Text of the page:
Joining the world’s most successful club of peaceful, prosperous democracies would set the Western Balkans, Georgia and Moldova on a new and promising path, reads the article, published in The Economist.
“The horror of two world wars prompted France, West Germany and others to link arms and create what is today the European Union. Seventy years on, war has returned to the continent.
Out of the rubble in Ukraine, something akin to the sentiment that moved the eu’s founding fathers is stirring again. The talk now is of admitting as many as nine new members, including Ukraine.
Joining the world’s most successful club of peaceful, prosperous democracies would set that war-ravaged country - and fellow aspirant members in the Western Balkans, Georgia and Moldova - on a new and promising path.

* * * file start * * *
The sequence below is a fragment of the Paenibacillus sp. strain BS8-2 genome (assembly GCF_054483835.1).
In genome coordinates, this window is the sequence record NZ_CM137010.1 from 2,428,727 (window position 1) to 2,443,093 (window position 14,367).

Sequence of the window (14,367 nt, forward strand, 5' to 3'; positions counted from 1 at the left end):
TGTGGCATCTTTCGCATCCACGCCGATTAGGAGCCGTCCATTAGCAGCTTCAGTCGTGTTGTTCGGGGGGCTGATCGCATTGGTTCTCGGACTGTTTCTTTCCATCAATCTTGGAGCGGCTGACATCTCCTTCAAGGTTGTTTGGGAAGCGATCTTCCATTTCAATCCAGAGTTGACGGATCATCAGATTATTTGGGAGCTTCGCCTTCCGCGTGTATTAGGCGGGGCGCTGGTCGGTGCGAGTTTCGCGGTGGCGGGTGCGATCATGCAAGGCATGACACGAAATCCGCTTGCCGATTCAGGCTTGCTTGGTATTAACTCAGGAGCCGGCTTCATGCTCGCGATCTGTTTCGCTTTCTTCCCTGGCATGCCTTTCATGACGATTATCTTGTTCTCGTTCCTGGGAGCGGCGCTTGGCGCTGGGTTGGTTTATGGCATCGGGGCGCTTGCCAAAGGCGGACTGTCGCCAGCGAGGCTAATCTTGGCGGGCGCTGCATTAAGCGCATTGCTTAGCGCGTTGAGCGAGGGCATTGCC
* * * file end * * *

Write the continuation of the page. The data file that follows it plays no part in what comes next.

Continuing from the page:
For the EU itself it would also be nothing short of historic, completing a grand continental union and marking the end of a process that started with victory over the Nazis. Bar one or two future applicants (perhaps one day including Britain), the shape of the EU would broadly be settled. But the way the EU works would have to change”, - writes the author of the article.